J. L. BELL is a Massachusetts writer who specializes in (among other things) the start of the American Revolution in and around Boston. He is particularly interested in the experiences of children in 1765-75. He has published scholarly papers and popular articles for both children and adults. He was consultant for an episode of History Detectives, and contributed to a display at Minute Man National Historic Park.

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Tuesday, June 26, 2012

“And extraordinary indeed it was!”


The Houghton Library at Harvard has devoted a blog posting to a notable item among its rare books: George Washington’s copy of A View of the Conduct of the Executive in the Foreign Affairs of the United States, published by James Monroe in 1797.

Monroe had been the U.S. of A.’s minister in Paris in the mid-1790s. Meanwhile, John Jay was in London negotiating a treaty that moved the country closer to Great Britain. Monroe disliked that policy, resigned, and wrote this book criticizing not only the treaty but “the Executive” who had brought it about—who was, of course, President Washington.

What’s most remarkable about this copy of the book is that Washington wrote notes in his copy criticizing the young diplomat back. As the library describes:

The tone of Washington’s response is obvious from Monroe’s very first sentence. Monroe writes “In the month of May, 1794, I was invited by the President of the United States, through the Secretary of State [Edmund Randolph], to accept the office of minister plenipotentiary to the French Republic.” Washington ripostes “After several attempts had failed to obtain a more eligible character.” . . .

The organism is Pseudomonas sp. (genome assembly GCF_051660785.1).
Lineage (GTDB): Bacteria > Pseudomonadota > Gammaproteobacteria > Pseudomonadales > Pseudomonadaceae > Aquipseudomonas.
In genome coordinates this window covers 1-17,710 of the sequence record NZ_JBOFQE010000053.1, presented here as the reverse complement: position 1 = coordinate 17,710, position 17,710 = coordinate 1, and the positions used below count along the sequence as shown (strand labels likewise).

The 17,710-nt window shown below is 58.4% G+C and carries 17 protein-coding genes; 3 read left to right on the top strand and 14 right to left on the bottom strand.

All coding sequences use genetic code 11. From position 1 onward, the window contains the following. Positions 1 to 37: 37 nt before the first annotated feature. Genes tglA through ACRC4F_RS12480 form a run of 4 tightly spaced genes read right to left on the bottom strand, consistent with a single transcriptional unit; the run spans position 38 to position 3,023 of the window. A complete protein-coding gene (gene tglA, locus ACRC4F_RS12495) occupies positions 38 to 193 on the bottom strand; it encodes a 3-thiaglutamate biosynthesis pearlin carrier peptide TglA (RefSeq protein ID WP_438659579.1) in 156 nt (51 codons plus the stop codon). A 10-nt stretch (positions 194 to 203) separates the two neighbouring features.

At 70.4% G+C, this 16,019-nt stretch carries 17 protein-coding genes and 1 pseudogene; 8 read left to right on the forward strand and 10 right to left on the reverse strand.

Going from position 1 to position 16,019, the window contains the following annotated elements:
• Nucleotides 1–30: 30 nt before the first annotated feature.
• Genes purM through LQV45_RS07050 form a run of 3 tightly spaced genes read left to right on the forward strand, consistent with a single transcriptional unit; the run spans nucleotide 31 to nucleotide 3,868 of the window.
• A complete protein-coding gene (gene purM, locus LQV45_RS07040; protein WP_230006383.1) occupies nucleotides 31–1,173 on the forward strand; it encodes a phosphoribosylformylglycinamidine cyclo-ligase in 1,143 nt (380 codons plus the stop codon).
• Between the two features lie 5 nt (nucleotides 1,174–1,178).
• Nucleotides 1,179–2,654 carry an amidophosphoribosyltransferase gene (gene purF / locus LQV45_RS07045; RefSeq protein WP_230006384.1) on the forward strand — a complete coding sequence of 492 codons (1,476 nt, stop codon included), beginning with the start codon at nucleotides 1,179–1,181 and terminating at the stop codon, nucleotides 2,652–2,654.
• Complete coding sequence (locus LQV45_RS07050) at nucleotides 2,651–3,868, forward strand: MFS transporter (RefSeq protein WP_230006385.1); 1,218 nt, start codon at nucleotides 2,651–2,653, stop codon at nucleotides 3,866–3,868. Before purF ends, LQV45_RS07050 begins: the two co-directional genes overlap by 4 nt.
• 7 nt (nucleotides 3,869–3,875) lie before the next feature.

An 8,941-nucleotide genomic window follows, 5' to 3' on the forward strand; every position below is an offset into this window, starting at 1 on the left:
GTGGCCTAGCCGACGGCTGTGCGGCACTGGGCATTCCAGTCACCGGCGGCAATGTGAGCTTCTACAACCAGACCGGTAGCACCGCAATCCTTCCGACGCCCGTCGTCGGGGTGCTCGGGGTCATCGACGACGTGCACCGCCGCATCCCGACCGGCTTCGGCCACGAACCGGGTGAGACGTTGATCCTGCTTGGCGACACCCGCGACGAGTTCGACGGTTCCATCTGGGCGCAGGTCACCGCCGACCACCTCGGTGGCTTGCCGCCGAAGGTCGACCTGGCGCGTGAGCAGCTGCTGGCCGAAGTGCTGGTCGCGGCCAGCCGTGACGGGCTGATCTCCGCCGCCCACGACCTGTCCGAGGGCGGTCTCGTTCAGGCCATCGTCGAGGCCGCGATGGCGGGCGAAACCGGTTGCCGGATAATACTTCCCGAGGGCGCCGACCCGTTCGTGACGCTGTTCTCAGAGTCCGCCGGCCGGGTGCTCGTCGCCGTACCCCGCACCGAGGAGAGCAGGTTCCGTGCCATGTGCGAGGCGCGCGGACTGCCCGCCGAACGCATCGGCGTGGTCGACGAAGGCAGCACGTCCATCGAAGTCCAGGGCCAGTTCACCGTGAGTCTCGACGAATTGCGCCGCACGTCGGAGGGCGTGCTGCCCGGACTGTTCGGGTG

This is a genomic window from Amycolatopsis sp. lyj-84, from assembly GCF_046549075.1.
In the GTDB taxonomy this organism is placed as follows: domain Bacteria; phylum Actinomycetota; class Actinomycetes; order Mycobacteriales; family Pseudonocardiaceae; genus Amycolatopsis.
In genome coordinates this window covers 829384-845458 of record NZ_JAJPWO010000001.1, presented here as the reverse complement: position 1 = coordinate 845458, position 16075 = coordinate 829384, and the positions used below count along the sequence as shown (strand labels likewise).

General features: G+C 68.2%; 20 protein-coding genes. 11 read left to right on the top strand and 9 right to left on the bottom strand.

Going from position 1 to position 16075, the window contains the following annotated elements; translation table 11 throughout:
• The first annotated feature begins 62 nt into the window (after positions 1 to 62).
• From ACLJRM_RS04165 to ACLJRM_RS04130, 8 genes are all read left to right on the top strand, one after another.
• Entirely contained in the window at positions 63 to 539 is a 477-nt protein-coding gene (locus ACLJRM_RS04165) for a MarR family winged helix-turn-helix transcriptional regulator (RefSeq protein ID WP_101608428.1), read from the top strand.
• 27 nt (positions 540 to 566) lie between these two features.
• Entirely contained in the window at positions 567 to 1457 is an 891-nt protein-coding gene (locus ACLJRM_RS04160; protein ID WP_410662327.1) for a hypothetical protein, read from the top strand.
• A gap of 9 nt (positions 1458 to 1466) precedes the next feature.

Due to the fragility of the paper and the corrosive ink Washington used to write his notes, this volume is restricted from use. Fortunately, Washington’s notes were transcribed, in a late 19th century edition of his works that is freely accessible online.
Many of Washington’s comments take the form of questions, a polite way of disagreeing. Every so often he cites letters of particular dates. But sometimes he responds directly. “Such was my conduct upon the above occasion, and such the motives of it,” Monroe writes, and his old boss adds, “And extraordinary indeed it was!”

TOMORROW: More news of Washington’s books.

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